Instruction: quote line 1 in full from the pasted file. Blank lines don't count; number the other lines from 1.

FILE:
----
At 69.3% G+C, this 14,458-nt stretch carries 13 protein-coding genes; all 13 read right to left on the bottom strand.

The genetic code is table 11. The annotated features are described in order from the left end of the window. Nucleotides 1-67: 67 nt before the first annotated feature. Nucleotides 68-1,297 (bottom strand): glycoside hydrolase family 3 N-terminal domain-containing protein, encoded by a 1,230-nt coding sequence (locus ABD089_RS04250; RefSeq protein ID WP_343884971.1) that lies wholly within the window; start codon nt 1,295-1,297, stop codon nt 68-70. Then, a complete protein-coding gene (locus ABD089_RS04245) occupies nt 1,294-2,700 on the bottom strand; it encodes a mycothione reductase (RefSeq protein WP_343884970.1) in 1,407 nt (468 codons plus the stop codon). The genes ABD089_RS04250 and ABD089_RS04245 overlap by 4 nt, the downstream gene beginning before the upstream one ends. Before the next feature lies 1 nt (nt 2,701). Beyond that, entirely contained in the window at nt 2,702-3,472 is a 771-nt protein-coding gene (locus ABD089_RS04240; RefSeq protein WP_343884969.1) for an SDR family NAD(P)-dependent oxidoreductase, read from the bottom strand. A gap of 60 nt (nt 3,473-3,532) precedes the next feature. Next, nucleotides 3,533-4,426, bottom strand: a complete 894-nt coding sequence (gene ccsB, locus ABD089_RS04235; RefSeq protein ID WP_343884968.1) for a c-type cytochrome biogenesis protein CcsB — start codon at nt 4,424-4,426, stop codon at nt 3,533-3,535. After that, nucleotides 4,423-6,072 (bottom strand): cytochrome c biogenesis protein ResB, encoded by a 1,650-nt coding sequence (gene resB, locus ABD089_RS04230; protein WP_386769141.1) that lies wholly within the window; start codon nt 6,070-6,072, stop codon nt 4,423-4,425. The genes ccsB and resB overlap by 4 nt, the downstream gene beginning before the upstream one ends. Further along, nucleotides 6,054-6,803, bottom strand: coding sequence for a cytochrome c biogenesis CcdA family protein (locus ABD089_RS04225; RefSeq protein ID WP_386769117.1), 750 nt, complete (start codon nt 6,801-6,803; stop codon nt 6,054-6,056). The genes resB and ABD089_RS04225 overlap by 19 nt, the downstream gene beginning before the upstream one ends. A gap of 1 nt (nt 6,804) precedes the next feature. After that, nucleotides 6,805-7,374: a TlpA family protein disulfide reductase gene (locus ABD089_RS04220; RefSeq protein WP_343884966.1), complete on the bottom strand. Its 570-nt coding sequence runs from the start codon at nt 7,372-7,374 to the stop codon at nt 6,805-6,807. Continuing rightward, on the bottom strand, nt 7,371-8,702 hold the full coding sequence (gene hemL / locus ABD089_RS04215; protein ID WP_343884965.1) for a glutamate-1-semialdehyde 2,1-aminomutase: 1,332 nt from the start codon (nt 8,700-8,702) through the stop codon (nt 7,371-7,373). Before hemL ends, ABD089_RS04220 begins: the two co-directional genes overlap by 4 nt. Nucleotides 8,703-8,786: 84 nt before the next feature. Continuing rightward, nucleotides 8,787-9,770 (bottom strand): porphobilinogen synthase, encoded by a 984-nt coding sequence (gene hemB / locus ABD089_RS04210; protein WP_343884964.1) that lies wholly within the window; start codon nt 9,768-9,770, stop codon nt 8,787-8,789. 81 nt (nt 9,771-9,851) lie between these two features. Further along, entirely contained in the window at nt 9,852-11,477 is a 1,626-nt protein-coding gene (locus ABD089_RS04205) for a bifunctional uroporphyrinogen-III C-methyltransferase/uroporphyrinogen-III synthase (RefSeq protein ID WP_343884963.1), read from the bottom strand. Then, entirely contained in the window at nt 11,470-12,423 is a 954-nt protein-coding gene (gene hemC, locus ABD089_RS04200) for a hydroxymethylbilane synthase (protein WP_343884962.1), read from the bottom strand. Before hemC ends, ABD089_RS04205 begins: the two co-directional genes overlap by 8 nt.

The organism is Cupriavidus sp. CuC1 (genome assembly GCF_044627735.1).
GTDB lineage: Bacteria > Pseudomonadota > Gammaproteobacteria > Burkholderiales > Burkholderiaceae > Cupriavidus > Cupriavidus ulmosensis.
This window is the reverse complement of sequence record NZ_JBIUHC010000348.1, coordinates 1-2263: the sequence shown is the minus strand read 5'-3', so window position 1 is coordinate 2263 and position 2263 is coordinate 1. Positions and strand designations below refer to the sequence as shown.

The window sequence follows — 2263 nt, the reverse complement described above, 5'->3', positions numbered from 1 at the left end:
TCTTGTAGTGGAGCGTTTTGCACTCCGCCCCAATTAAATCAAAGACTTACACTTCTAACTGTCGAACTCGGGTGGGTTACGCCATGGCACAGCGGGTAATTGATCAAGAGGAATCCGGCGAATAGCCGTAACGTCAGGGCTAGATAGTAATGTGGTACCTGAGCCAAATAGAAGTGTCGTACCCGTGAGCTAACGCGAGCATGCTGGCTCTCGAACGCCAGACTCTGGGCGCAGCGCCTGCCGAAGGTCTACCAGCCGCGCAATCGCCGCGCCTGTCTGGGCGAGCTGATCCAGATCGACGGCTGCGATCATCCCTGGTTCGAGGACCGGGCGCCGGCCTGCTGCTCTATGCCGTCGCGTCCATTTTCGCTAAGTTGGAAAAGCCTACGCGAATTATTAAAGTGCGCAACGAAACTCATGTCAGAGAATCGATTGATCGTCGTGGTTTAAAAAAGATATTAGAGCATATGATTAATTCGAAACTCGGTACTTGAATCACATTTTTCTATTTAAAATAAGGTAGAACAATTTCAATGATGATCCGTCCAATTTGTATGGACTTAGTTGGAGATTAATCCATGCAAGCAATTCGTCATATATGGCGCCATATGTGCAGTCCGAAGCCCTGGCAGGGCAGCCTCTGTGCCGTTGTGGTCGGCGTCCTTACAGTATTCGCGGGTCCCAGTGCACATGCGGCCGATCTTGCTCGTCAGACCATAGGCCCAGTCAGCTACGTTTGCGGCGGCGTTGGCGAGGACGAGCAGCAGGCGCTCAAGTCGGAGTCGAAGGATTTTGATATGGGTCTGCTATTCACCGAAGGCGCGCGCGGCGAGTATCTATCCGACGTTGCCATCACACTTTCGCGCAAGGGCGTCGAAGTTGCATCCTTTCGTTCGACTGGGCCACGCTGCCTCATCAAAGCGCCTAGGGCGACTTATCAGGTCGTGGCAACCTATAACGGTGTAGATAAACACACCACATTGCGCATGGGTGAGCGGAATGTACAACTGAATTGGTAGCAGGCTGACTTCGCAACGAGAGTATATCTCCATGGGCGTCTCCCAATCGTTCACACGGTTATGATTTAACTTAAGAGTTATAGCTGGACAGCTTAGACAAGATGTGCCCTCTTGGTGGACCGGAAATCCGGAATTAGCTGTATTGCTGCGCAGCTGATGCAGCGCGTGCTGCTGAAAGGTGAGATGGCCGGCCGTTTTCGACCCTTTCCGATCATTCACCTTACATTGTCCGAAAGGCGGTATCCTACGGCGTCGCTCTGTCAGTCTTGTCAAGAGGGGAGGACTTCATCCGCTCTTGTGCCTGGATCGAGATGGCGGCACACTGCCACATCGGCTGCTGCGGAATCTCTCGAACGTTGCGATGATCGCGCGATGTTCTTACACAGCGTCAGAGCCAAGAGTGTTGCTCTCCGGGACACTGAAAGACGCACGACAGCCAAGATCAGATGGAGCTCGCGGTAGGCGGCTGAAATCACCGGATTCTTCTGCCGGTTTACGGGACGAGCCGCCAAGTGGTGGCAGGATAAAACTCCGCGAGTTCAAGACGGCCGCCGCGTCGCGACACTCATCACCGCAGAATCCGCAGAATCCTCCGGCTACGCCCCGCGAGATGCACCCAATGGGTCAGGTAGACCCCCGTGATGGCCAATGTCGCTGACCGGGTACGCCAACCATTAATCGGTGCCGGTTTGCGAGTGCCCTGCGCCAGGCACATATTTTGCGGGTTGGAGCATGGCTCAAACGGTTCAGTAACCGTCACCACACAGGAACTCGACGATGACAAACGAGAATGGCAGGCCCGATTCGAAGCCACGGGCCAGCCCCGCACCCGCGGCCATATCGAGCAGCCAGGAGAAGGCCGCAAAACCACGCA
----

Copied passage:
At 69.3% G+C, this 14,458-nt stretch carries 13 protein-coding genes; all 13 read right to left on the bottom strand.